That fateful day dawned at Ujjain. Ujjain was not part of my plan. So why did I go there? Did lord Shiva lure me? No! a fatso did. More on that a little later, but for now I was on my way to Gwalior. It was a hot and humid day. Driving on the worst road of the trip, my car got stuck in mud twice. Combination of German engineering and Indian driving skills saved the day. Me and my friends needed a good bath and so did my car. No sooner than we entered the city, we drove straight to a car wash. We were so exhausted, and sight seeing plans that evening was called off.
Leaving behind my friends, I took an evening stroll around my hotel to have an idea of places I plan to visit the next day. Gwalior is a great city and nothing more. I talked my friends out of the original two day plan in Gwalior.The glasses clinked as we raised a toast for great days ahead.
Like a stubborn drill sergeant, I drove my friends to the famed Gwalior fort through the western side, early in the morning. The weather was pleasant, but I was dismayed at the sight of healthy citizens of Gwalior. The reason to reach the fort early was to avoid the crowd. We drove around the magnificent fort for a while before exiting, only to stop at the remarkable Jaina rock cuts along the road.
Mostly cut into the cliff face in the mid 15th century, they represent nude figures of tirthankars (the 24 great Jain teachers) and were defaced and castrated by Babur’s muslim army in 1527. These figures made the western entrance worthy a visit.
Finding food became a priority, but we were told that it was too early for breakfast. Grumpily, we decided to check out the eastern entrance of the fort and Man Singh Palace. The eastern entrance was dramatically different from the west. Set in a dirty neighborhood, walking through the crowd became a nightmare. We could relax only after we reached the entrance of Man Singh Palace. Built by Tomar ruler Man Singh in 1508 A.D, is a fine example of early Hindu architecture consists of two open courts surrounded by apartments on two levels. Below ground lie another two levels constructed for hot weather connected by speaking tubes built into the wall. This was pitch dark and we needed torch. The hawks (tourist guides) noticing the situation offered to lend their torch light for 200 bucks each. Irritated by these pesky hawks, we declined their offer and decided to skip the underground levels.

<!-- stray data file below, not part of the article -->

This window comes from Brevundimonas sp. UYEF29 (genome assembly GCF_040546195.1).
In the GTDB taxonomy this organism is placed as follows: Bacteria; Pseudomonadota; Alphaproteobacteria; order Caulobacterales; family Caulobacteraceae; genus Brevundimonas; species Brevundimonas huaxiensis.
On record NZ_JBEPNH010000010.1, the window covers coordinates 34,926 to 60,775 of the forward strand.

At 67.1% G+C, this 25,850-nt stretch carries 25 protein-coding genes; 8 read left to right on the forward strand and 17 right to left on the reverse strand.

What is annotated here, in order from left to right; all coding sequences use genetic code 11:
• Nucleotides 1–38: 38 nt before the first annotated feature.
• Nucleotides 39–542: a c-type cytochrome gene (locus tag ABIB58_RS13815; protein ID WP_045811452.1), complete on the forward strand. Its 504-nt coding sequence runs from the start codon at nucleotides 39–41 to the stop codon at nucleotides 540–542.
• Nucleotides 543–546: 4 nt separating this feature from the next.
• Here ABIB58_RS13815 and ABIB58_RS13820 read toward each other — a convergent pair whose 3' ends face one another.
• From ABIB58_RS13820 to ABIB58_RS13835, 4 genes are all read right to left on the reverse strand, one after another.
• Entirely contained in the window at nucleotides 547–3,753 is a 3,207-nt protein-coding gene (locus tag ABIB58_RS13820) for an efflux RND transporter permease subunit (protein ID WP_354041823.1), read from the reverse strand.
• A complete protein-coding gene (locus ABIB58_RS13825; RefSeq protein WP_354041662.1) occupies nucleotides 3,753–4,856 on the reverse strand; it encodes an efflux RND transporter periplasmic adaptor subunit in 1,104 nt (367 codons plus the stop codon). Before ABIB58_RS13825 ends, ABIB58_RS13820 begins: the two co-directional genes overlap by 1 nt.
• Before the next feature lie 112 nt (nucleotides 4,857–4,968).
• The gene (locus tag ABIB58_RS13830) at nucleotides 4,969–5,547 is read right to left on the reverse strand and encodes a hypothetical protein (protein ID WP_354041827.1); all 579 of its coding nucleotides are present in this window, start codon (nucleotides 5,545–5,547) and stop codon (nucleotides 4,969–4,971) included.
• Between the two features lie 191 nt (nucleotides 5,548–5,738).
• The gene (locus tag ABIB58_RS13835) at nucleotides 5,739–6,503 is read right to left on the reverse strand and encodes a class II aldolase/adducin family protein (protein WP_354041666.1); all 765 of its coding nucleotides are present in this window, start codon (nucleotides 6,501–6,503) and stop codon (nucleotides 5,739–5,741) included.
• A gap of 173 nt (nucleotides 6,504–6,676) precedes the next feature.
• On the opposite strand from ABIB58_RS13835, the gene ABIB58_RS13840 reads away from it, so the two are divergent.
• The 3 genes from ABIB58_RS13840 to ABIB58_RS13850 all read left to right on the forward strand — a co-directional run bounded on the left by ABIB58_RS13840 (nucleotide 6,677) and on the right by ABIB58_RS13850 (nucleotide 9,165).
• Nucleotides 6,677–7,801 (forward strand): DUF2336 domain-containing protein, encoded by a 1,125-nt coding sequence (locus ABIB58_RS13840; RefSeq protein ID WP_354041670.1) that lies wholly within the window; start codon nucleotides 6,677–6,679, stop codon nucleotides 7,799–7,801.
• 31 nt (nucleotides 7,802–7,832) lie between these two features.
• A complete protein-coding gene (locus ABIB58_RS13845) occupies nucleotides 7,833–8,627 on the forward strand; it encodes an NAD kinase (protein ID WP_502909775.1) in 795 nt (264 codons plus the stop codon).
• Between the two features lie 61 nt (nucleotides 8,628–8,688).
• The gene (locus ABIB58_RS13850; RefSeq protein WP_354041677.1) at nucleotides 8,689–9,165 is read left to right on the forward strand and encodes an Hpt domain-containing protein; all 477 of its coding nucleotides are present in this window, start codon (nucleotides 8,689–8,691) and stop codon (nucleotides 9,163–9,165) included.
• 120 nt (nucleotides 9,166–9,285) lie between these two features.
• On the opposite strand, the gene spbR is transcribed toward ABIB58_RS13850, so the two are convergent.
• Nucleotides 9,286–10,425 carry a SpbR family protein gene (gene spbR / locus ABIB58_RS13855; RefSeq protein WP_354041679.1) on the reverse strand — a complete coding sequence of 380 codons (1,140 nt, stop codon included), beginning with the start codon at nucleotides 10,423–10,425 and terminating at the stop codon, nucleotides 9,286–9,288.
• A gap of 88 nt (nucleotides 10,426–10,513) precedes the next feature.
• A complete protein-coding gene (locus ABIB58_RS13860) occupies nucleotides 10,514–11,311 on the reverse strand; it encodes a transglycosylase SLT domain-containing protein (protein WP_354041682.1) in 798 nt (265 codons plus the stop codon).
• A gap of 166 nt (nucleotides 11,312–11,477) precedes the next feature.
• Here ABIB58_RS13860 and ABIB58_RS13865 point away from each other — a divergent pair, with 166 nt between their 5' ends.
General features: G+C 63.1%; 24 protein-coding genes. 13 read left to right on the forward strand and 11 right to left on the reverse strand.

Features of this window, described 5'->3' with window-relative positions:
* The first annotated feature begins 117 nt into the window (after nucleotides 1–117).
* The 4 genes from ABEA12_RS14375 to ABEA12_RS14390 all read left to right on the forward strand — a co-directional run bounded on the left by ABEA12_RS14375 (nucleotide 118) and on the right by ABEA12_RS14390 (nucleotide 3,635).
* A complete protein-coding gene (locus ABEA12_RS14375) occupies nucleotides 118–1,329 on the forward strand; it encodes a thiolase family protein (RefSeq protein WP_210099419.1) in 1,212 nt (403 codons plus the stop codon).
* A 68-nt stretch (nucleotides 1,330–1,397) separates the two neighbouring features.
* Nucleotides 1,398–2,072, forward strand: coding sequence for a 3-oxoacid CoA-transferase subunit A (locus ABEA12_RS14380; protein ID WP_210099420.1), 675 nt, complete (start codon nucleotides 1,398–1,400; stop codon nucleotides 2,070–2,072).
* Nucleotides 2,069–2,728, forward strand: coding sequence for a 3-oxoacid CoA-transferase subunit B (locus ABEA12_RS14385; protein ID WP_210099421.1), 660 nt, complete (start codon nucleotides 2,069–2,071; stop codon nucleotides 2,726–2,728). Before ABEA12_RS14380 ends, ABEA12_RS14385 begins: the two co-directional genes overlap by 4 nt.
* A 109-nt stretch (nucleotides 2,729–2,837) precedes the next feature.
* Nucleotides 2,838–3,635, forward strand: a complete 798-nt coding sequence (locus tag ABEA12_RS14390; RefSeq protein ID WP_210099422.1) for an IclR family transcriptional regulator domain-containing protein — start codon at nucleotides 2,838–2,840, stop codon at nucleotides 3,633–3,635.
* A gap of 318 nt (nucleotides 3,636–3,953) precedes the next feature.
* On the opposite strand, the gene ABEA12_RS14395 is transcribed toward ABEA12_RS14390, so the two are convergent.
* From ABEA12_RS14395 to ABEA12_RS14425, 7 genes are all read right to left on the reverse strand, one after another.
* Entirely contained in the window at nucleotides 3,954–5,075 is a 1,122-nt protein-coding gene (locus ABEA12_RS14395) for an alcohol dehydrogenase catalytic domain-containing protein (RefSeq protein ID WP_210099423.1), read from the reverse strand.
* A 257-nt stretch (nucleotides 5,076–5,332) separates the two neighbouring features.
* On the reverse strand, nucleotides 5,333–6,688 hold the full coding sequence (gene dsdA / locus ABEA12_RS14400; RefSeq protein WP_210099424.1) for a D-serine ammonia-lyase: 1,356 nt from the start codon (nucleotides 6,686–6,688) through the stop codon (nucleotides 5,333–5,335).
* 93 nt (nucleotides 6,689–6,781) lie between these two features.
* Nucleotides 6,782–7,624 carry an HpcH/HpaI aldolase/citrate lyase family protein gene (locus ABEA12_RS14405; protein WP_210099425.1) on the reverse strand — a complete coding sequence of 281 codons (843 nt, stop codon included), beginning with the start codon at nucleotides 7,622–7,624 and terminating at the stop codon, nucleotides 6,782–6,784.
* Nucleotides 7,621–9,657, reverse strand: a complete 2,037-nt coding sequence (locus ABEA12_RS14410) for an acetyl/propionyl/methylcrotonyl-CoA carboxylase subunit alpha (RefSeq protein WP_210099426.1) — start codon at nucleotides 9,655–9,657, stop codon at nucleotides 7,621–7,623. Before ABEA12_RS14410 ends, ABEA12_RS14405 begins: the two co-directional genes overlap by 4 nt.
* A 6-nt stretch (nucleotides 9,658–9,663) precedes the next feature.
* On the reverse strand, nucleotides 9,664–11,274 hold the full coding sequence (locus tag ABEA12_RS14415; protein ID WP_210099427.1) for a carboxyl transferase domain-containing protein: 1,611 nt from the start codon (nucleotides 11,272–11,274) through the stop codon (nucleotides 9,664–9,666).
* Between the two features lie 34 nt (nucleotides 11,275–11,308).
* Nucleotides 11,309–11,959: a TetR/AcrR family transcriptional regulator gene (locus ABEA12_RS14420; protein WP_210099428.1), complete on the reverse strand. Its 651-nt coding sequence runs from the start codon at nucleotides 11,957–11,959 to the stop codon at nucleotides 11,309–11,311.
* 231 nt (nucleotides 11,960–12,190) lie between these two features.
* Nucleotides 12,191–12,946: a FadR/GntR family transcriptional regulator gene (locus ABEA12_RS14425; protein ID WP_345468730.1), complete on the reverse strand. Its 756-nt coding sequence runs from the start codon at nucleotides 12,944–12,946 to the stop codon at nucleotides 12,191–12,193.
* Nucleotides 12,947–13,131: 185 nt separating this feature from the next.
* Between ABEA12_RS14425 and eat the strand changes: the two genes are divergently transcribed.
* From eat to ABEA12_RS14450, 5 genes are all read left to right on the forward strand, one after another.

My German friends and me parted ways, with them heading to Agra and me to Ujjain. Ujjain, a religious place for Hindus was not on my plan. I was urged by my very close friend to pay a visit, to witness Bhasma Aarthi. Although not religious, this very unique ritual intrigued me. To gain entrance to this ritual, I had to get a pass the previous day. Braving the delays and confusions, I got my pass. With abundant time in hand, I decided to take the “Ujjain Tour Bus” for sight seeing.
At 3:00 A.M, my eyes barely open, I made my way to the temple to witness the ritual. I was well in advance and stood in the queue to be seated in the sacred auditorium. Striking up a conversation with an old lady was the only way to keep myself awake. I barely noticed the time when I heard crescendo of mixture of vedic chants, drums and bells. A rumor started spreading among the crowd that a VIP had come for the ritual hence we would be denied entry for security reasons. For me, that was the straw that broke the camel’s back. I was so furious that I jumped out of the queue and made my way to the parking lot. It was an unproductive and unpleasant experience which marked Ujjain as a place I would never visit in this lifetime.
Standing at the traffic signal on my way out of Ujjain, a young boy came running to my car to sell flowers. Noticing my complete disinterest he whispered “God will bring back those he could not meet the first time”. I had no idea what he meant, but atleast it put a smile back on my face as I drove off.
PS: Btw, that fatso my was my friend.
Gwalior: Place To Stay:
Hotel DM (Ph No: 2342083)
Near Railway Station